In our time, with Melvyn Bragg is currently my favourite Radio 4 programme.
In brief, Bragg directs a 45-minute live discussion among three or four experts in their field on subjects ranging from the Black Death to Probability and from the Sassanian Empire to the Music of the Spheres. It's always fascinating and frequently entertaining.
Just to give some background, Radio 4 is the home of middle-class, middle England. It is speech radio throughout the day. This being the Beeb, however, there are no adverts. Radio 4 is the home of The Archers and Woman's Hour. It is the English captured forever in a bubble of well-intentioned, unthreatening, middle-brow culture. When anyone says Radio 4 is quite brilliant and fabulous, the endearingly class-conscious Brits will immediately get an impression of the speaker, rather similar to the caricature I have drawn above.
I love Radio 4. I think it is brilliant and fabulous. You are now free to make value judgments about me along the lines mentioned above.
Melvyn Bragg is a lively, intelligent host. He is smooth, professional and competent when his guests are there to discuss philosophy, art or history, but with science and mathematics, the gaps in his knowledge do sometimes reveal themselves. Nevertheless, he struggles bravely on, and still manages to control his guests so that they develop the history of the idea under review in an illuminating and clear manner.
Whenever I listen to it, I think to myself 'that would make a brilliant E2 node' But then I find myself incapable of explaining the subject matter as clearly and as entertainingly as Bragg and his guests, so I thought I'd node the programme instead. Incidentally, looking through the list below, I find that over half of this season's topics already have excellent E2 nodes. But there are still a couple which are not even nodeshells.
As Radio 4 emerges into the 21st century, most of the programmes are available on podcast in the week after they are first broadcast. As I write, the show is broadcast at 0900 (London local time) on Thursday mornings, and appears on the web a few hours later.
In the area of maths, one of Bragg's regular contributors is Marcus du Sautoy who has contributed over the last couple of years to discussions on probability, the Fibonacci Series, Symmetry, the Poincaré conjecture, Mathematics and Music and Prime Numbers. While this is not supposed to be about Prof du Sautoy, those who know the good professor will be aware that he excels at explaining himself clearly. He can help his audience understand what he is trying to say, without sounding condescending.
This is a uniting characteristic of Bragg's guests, most of whom work in the British University sector. Thus the historical and cultural discussions tend to be focussed on British history and culture. Not only do Bragg's guests know their subjects and are enthusiastic about them, but they also can articulate that enthusiasm and transfer it to the listener. Bragg also knows a catchy theme when he sees it. He knows that sex sells, so when one of his subjects, say Avicenna had a strong sexual appetite, that forms a part of the programme. Bragg manages to do it in a subtle, non-voyeuristic way, but he knows which topics will grab his audience, and he uses that skill to keep us entertained and to keep us listening.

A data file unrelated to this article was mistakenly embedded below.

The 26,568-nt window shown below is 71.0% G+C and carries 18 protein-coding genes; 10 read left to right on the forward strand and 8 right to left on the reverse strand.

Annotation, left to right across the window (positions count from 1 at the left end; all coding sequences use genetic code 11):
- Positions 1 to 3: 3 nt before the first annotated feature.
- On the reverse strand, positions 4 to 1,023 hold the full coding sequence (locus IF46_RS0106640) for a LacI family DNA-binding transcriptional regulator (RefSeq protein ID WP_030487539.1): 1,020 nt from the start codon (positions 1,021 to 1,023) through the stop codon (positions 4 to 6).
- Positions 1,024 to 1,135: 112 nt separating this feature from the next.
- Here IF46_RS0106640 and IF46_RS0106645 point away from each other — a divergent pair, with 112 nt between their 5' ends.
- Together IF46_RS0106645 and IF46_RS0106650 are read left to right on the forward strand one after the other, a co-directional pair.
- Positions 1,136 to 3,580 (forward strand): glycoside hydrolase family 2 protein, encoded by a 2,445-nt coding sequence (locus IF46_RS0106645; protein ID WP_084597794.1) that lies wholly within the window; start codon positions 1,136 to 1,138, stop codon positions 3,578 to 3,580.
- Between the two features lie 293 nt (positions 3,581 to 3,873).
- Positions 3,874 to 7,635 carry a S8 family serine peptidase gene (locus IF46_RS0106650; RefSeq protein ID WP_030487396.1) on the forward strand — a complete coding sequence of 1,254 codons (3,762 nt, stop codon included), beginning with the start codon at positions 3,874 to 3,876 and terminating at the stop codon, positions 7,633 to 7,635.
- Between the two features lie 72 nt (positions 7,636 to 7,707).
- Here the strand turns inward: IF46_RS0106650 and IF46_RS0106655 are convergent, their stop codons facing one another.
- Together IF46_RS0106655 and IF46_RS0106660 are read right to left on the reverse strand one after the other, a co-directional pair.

You do have to listen. This is not one of those programmes where you can half-listen to it while doing something else. It is concentrated edutainment, and the programme builds on itself, with topics addressed later in the programme referring to discussions held earlier in the same programme.
The programme has been running since 2002, gradually extending the number of shows per year. Currently it runs continuously from the end of September through to the end of July, with over 40 programmes per year, although in 2002 he did only half that number.
Auduster saysI listened to the Lysenko one two weeks back... While I respect Bragg, I find the pseudointellectualism on this program a bit nauseating... If I stand IOT up against America's This American Life I know which one I think gets its data across better.
/Me replies: Yes, there's some of that, but I think that adds to the fun of it. I've never listened to This American Life, but I won't dispute with Auduster on that one. The guests are sometimes a bit pretentious, but Bragg usually manages to defuse that by playing the common man. All I can say is that every week I learn something and feel better for having listened.
Listing of topics discussed in 2007 - 2008 season (so far)
Links, sources, further information
As I write, the show is broadcast at 0900 (London local time) on Thursday mornings, and appears on the web a few hours later.
This being the BBC, there are no adverts. Pure unadulterated middle England.
http://www.bbc.co.uk/radio4/history/inourtime/ Website of the show
http://downloads.bbc.co.uk/podcasts/radio4/iot/rss.xml xml podcast feed
http://en.wikipedia.org/wiki/In_Our_Time_%28BBC_Radio_4%29 Wikipedia article for listing of shows